If you're a European or North American traveler used to corporate hotels, the Bauen is neither comfortable nor hospitable. In addition to the badly worn and faded interiors that other Web reviews prepared me for, the air conditioning was also not operative (in late November with a west-facing room this was a real discomfort), the storied basement disco lounge was closed, and the staff were even surlier than I would have expected of survivalist porteno service employees.
That said, the hotel cooperative is giving it a good effort and the basic hotel services are fine (I used the hotel laundry service and delivery was prompt and tidy). The real reason to stay there is to give business to a group of people who took over an abandoned property and reopened it for business to demonstrate their right to work. Legally dicey, and hardly an example of a government looking out for its people, it remains an intriguing case of labor disputes-- in North America and Europe, these are usually executed by not working, where here we have a mostly functioning hotel run by people who needed work to maintain their livelihoods. If you don't see any merit or legitimacy in this position, there's no especially compelling reason to stay there. Don't go expecting the worker cooperative story to be immediately apparent, and if you like comfort and have a few extra pesos to spend, look for something plusher.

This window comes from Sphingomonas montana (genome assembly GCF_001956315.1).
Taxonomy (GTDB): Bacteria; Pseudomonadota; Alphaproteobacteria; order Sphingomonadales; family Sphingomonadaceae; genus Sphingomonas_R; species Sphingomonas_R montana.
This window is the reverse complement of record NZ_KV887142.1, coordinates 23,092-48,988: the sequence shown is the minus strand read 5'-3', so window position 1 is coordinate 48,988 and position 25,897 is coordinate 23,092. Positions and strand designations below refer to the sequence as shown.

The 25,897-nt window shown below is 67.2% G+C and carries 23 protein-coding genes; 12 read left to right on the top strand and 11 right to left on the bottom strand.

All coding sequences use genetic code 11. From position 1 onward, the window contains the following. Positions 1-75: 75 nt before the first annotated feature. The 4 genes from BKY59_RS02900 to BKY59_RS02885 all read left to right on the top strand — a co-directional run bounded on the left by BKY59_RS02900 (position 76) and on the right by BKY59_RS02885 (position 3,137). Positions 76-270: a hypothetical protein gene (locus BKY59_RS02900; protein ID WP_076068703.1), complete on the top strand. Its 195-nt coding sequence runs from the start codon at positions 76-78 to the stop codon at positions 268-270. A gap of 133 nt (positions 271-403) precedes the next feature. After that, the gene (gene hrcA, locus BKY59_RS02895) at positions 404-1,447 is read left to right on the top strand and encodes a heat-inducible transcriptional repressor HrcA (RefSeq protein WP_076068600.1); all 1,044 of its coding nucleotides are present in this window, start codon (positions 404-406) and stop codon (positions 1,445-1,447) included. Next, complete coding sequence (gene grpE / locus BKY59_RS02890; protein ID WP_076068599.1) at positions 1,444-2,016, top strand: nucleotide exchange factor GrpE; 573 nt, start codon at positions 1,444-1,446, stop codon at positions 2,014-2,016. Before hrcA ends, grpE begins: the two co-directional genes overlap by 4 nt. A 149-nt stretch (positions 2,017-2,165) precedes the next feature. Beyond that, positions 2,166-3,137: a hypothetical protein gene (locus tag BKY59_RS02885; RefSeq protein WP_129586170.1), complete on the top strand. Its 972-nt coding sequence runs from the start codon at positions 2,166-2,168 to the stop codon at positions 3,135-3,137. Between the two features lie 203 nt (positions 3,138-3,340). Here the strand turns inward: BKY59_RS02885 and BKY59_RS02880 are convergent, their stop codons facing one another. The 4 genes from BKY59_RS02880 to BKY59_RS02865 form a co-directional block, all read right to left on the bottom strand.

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- Also Known As:
- Bauen Hotel Buenos Aires